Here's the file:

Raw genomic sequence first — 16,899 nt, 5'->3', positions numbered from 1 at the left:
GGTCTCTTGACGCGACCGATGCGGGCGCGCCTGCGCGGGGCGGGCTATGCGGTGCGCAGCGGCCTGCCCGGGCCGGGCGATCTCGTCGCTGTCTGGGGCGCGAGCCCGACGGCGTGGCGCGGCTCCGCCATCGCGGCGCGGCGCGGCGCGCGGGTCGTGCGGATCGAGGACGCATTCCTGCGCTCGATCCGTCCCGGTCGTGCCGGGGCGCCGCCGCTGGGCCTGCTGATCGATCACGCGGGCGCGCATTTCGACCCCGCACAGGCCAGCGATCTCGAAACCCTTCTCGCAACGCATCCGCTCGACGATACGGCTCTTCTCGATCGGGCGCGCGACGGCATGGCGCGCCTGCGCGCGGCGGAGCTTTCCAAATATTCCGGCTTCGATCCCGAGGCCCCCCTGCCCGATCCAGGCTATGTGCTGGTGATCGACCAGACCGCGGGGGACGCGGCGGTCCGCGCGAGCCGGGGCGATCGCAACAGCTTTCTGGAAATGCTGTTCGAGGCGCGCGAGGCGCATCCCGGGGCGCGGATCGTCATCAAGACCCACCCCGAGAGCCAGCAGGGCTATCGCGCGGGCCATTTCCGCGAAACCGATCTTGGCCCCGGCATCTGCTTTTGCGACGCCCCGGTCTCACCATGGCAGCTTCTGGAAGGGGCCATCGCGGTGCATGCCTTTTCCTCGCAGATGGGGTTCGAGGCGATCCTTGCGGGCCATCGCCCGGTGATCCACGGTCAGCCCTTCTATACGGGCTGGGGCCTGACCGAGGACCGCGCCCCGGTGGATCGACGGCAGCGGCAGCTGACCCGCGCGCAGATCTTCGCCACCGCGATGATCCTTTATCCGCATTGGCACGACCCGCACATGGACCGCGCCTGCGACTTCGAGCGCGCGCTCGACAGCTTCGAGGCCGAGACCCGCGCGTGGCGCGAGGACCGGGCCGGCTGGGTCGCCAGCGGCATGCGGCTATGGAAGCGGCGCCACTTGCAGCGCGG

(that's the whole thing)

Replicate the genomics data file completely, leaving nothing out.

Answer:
Raw genomic sequence first — 16,899 nt, 5'->3', positions numbered from 1 at the left:
GGTCTCTTGACGCGACCGATGCGGGCGCGCCTGCGCGGGGCGGGCTATGCGGTGCGCAGCGGCCTGCCCGGGCCGGGCGATCTCGTCGCTGTCTGGGGCGCGAGCCCGACGGCGTGGCGCGGCTCCGCCATCGCGGCGCGGCGCGGCGCGCGGGTCGTGCGGATCGAGGACGCATTCCTGCGCTCGATCCGTCCCGGTCGTGCCGGGGCGCCGCCGCTGGGCCTGCTGATCGATCACGCGGGCGCGCATTTCGACCCCGCACAGGCCAGCGATCTCGAAACCCTTCTCGCAACGCATCCGCTCGACGATACGGCTCTTCTCGATCGGGCGCGCGACGGCATGGCGCGCCTGCGCGCGGCGGAGCTTTCCAAATATTCCGGCTTCGATCCCGAGGCCCCCCTGCCCGATCCAGGCTATGTGCTGGTGATCGACCAGACCGCGGGGGACGCGGCGGTCCGCGCGAGCCGGGGCGATCGCAACAGCTTTCTGGAAATGCTGTTCGAGGCGCGCGAGGCGCATCCCGGGGCGCGGATCGTCATCAAGACCCACCCCGAGAGCCAGCAGGGCTATCGCGCGGGCCATTTCCGCGAAACCGATCTTGGCCCCGGCATCTGCTTTTGCGACGCCCCGGTCTCACCATGGCAGCTTCTGGAAGGGGCCATCGCGGTGCATGCCTTTTCCTCGCAGATGGGGTTCGAGGCGATCCTTGCGGGCCATCGCCCGGTGATCCACGGTCAGCCCTTCTATACGGGCTGGGGCCTGACCGAGGACCGCGCCCCGGTGGATCGACGGCAGCGGCAGCTGACCCGCGCGCAGATCTTCGCCACCGCGATGATCCTTTATCCGCATTGGCACGACCCGCACATGGACCGCGCCTGCGACTTCGAGCGCGCGCTCGACAGCTTCGAGGCCGAGACCCGCGCGTGGCGCGAGGACCGGGCCGGCTGGGTCGCCAGCGGCATGCGGCTATGGAAGCGGCGCCACTTGCAGCGCGG